Brief(ish) history of our village
The origins of Stow of Wedale are lost in ancient myth and legend but prehistoric hillforts (and even a rare southern broch!) crowd this little valley.
This was once the land of the Votadini, as the invading Roman soldiers encountering them would call them. They outlived the Roman Empire by hundreds of years and are remembered because of a poem – one of the oldest written stories in Europe: The Gododdin.
According to a 9th century Welsh monk, Nennius, in his ‘Historia Britonnum’, the legendary King Arthur fought 12 great battles – one of which is said to have taken place here, in the shadow of the hillfort which might well be the legendary Castle of Guinnon and the site of which looks down on the valley even today.
Arthur received a vision on the eve of battle of Guinnon, in which the Virgin Mary promised victory to a Christian champion. Arthur had the image of the Virgin and child displayed on his shield and then went on to win the battle. According to local legend, he built a chapel just south of the battle site at Stow of Wedale in Mary’s honour, beside an existing well of spring water. That well became known over time as Our Lady’s Well. Regardless of the facts, what is clear is that this place became one of the holiest sites in Scotland and a place of pilgrimage for centuries. It is one of the oldest places associated with the Virgin Mary in Scotland and can still be visited today. The name Stow of Wedale is said to be Old Northumbrian for “Holy Place in the Shrine Valley”.
Over time, a chapel and other buildings were created here and the great and good would travel here as pilgrims. A sizeable village grew up alongside a larger church and the village of Stow became a very important place of pilgrimage with the Bishop of St Andrews even building a palace here.
The Scots monarchs Alexander I, King David I, King Malcolm IV, Alexander II and his Queen Joan, James IV and his bride Margaret Tudor and James V all paid homage here throughout the centuries, among others. Royal brides were said to pray for children, an echo of an old Pagan idea of the spring as a place to enhance fertility.
So important was this place that it was where the hero king Robert The Bruce held the royal wedding feast for his son Prince David and the Princess Joan of England. The same flat field, or haugh in Scots, is also said to have been where witches met some 300 years later, dancing with the Devil – who appeared in the shape of a large black hound! But that’s a story for a dark, stormy night…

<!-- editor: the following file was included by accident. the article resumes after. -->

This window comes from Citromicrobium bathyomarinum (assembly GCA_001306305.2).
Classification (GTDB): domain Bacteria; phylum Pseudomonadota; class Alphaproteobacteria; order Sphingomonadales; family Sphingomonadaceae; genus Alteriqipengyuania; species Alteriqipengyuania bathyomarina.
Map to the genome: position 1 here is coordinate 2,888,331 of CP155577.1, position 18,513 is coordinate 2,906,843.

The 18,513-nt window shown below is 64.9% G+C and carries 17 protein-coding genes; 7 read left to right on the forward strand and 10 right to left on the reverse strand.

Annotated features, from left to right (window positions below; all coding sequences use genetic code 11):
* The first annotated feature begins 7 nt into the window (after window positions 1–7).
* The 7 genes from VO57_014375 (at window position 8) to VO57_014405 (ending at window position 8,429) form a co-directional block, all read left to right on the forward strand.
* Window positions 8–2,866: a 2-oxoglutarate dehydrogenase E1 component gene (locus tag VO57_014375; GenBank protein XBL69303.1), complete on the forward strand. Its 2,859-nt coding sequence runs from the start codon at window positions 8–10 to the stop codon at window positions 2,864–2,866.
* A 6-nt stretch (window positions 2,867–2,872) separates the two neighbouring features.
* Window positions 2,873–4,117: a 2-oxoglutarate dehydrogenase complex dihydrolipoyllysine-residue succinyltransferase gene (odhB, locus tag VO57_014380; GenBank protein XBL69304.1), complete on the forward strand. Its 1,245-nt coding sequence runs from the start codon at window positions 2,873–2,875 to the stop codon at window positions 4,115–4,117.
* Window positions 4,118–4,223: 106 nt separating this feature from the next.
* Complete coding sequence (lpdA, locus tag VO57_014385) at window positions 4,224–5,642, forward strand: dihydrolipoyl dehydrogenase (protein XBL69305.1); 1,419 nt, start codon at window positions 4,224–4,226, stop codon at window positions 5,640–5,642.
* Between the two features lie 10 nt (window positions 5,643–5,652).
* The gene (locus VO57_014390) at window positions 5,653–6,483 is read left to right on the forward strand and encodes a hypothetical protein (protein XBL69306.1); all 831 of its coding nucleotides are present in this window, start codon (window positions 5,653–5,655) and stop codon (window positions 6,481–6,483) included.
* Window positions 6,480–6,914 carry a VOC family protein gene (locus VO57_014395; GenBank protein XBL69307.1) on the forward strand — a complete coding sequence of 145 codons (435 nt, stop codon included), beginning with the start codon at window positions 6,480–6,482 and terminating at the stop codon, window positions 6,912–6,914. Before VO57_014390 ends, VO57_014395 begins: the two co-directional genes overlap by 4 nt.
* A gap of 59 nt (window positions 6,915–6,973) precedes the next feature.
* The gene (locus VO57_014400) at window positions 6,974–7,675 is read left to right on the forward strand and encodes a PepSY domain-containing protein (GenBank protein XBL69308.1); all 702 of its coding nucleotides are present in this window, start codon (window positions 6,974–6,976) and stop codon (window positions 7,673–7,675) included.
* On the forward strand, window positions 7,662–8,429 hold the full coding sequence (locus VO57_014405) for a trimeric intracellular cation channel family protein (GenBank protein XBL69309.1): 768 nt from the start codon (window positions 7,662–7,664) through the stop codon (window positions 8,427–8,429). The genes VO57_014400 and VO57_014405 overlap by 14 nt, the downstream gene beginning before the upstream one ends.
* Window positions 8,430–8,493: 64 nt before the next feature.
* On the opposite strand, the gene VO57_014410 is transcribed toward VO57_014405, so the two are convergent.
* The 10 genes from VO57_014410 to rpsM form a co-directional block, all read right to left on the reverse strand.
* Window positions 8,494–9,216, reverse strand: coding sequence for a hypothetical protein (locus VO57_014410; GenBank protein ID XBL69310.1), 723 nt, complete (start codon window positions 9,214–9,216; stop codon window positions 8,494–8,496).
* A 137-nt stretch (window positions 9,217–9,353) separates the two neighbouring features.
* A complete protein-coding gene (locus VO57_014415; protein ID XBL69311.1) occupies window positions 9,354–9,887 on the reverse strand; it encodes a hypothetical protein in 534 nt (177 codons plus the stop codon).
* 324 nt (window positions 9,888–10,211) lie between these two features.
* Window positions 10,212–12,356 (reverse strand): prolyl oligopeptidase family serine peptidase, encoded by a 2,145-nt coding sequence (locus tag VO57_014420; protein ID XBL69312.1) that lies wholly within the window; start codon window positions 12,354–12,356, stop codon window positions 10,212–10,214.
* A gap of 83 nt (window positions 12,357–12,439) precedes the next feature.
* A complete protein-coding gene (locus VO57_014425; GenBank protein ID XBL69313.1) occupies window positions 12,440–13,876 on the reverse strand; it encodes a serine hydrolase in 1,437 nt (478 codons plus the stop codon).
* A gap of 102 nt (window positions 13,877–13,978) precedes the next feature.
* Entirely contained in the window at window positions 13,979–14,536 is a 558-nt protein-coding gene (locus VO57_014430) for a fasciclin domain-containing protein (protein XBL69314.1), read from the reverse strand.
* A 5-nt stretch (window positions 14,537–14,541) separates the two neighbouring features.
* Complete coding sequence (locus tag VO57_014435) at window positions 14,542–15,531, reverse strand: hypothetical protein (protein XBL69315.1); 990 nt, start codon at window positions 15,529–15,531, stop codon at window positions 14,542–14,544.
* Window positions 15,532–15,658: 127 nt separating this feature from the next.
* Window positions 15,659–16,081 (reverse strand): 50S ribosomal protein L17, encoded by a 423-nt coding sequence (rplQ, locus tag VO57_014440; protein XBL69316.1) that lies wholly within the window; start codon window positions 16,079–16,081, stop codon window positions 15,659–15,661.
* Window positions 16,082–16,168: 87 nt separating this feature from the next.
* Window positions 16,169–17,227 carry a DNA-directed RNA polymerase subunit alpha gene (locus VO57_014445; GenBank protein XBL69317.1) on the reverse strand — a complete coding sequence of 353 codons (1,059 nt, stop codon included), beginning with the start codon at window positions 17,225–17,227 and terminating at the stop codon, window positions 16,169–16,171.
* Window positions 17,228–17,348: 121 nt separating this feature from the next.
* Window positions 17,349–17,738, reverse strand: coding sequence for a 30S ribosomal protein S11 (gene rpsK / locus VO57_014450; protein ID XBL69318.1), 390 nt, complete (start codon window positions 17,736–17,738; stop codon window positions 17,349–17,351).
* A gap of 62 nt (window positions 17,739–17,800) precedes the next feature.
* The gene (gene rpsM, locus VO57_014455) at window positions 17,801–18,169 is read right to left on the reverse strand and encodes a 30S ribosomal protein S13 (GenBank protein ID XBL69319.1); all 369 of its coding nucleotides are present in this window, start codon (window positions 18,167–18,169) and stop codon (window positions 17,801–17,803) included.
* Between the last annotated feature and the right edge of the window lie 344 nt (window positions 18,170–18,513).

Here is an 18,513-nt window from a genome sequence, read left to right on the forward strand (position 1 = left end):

The Reformation put a stop to pilgrimages and shrines in Scotland and the importance of Stow declined. By the eighteenth century, Stow was a quiet agricultural village – occasionally interrupted by the throngs of soldiers passing through to wars. The industrial revolution and arrival of the railway saw Stow grow as a weaving village and examples of the skill of Stow weavers can be seen in the Parish Archive room in the surprisingly grand Town Hall!
We are located at the heart of the village, where Townfoot and Station Road meet and cross over Galashiels Road, the A7.
Our building was designed and built by a local architectural design company who ran the premises as their offices and also later included a wood-burning stove showroom. We have a lovely wood-burning stove in the shop and we only burn wood from Borders Firewood who are less than half a mile away!
The building is proving to be very energy efficient. It is well-insulated and benefits from underfloor heating which is powered by a water-source heat pump that draws heat from the Pennywhiggam Burn! So, we’re not just a local, independent bookshop; but a sustainable one, too.
Our ground floor is fully accessible, and our first floor is accessed via a spiral staircase. If you are not able to make it upstairs, we will of course be happy to bring a selection downstairs for you to look through.
Today, Stow is thriving community with a wealth of local activities. There are an ever-growing range of walks around and from the village, which visit many of the historic sites mentioned above. Cycling is a joy in this area, although some of the hills which surround the village are only for the very powerful cyclists – but e-bikes are available for hire in the village! Local walking trail maps and guides will be available in our shop. If you arrive by car, and need some help – we’d highly recommend our local Millburn Garage.
Nearby, on Townfoot, you will find the well-stocked Shop and Post Office. In addition to a wide range of foods and drink (they sell the local gin!) they have a range of gifts, stationery supplies and homeware. The Post Office counter provides all the usual services, including cash withdrawals.
Also on Townfoot is the excellent Cloudhouse Cafe & Gallery. Serving teas, coffees, breakfasts (highly recommended!), cakes and tasty lunches, look out also for their evening events. They do take-away, too.
At the well-served railway station (trains every 30 minutes in each direction between Edinburgh and Tweedbank), you will find the recently refurbished Station House – look out for pop-up events, or you can hire for your own event. Every Friday is bar night – you might well see us there!
You can find out more about what’s going on in the village and wider parish on the community website: www.stow-borders.co.uk